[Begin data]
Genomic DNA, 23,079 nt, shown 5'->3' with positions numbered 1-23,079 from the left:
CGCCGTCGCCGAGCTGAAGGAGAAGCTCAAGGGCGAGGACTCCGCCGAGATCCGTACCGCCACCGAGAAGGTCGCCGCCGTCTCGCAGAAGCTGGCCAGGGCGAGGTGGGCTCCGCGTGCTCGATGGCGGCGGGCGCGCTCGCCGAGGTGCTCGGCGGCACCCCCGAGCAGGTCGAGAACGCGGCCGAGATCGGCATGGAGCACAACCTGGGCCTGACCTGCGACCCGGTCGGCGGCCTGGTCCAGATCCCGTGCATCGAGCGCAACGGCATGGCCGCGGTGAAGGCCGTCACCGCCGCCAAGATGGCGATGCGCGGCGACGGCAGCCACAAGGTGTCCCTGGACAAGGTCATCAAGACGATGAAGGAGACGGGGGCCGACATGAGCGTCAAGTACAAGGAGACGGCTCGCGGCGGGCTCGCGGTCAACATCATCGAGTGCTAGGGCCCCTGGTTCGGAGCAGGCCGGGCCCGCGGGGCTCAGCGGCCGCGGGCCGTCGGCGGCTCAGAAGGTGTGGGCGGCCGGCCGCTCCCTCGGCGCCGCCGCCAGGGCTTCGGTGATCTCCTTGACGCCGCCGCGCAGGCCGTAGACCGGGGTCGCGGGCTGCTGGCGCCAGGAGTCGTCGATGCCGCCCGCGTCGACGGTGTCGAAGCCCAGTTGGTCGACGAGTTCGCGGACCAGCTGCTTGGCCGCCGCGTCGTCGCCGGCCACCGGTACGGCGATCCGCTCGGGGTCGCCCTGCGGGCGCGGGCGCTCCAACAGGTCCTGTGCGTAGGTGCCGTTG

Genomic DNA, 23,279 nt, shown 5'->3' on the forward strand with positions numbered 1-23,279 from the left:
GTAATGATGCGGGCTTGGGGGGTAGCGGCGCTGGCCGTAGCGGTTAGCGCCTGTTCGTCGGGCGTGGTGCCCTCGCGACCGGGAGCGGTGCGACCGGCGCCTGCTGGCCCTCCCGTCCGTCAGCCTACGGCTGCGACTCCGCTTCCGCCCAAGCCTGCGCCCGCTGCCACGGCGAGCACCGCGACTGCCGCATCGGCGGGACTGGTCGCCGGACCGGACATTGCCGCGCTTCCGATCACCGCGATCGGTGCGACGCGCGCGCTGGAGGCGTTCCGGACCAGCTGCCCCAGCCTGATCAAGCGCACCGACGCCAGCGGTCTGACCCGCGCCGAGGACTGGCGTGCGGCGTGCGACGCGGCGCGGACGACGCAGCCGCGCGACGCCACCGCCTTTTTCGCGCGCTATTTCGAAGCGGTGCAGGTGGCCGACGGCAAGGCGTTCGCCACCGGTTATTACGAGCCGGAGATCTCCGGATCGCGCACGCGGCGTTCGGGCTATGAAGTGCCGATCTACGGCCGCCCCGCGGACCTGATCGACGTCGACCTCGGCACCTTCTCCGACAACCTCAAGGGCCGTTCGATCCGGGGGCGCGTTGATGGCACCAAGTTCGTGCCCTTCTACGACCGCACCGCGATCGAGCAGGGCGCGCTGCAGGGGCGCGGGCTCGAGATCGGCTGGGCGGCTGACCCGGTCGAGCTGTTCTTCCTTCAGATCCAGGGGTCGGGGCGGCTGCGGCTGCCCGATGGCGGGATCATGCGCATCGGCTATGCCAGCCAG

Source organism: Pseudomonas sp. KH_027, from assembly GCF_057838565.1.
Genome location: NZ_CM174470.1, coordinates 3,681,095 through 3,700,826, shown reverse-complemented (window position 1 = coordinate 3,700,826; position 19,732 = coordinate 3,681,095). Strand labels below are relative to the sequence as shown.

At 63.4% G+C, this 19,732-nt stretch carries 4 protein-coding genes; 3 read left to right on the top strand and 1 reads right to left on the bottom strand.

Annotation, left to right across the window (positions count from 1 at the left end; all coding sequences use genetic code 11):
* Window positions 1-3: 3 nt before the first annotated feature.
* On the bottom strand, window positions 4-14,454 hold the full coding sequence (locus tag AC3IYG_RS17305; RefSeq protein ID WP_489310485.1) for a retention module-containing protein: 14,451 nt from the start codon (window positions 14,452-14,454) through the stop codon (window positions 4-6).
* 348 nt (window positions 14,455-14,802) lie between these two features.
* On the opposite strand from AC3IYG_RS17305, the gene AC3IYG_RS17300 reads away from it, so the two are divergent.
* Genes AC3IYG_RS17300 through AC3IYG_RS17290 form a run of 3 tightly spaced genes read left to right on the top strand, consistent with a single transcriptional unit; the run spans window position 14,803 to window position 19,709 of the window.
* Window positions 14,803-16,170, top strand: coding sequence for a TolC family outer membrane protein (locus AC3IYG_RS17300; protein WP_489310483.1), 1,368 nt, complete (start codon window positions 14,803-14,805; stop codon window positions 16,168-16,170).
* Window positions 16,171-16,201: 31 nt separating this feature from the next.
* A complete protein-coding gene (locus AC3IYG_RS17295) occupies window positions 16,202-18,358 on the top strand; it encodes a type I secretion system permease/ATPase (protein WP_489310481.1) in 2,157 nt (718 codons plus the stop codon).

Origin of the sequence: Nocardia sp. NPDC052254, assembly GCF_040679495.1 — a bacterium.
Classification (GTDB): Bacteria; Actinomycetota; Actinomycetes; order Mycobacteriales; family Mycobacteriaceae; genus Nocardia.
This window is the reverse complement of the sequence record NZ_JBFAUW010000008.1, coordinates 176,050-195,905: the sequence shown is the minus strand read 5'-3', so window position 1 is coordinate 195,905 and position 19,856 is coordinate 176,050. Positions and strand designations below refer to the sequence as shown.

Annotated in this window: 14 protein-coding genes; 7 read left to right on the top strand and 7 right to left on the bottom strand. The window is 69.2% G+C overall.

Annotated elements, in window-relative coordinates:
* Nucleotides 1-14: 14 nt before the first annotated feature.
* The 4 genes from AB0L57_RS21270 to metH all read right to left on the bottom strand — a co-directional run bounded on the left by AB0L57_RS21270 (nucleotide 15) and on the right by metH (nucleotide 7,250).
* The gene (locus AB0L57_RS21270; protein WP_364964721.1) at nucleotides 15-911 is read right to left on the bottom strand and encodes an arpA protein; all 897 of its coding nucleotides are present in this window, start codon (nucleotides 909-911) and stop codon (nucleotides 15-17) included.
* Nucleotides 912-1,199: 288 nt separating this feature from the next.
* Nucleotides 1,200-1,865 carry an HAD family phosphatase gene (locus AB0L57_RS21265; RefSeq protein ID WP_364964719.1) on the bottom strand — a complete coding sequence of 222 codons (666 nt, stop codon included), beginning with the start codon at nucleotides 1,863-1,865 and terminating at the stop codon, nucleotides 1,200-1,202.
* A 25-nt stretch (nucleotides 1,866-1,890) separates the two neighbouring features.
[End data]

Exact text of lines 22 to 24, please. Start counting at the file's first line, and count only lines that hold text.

* Nucleotides 1-14: 14 nt before the first annotated feature.
* The 4 genes from AB0L57_RS21270 to metH all read right to left on the bottom strand — a co-directional run bounded on the left by AB0L57_RS21270 (nucleotide 15) and on the right by metH (nucleotide 7,250).
* The gene (locus AB0L57_RS21270; protein WP_364964721.1) at nucleotides 15-911 is read right to left on the bottom strand and encodes an arpA protein; all 897 of its coding nucleotides are present in this window, start codon (nucleotides 909-911) and stop codon (nucleotides 15-17) included.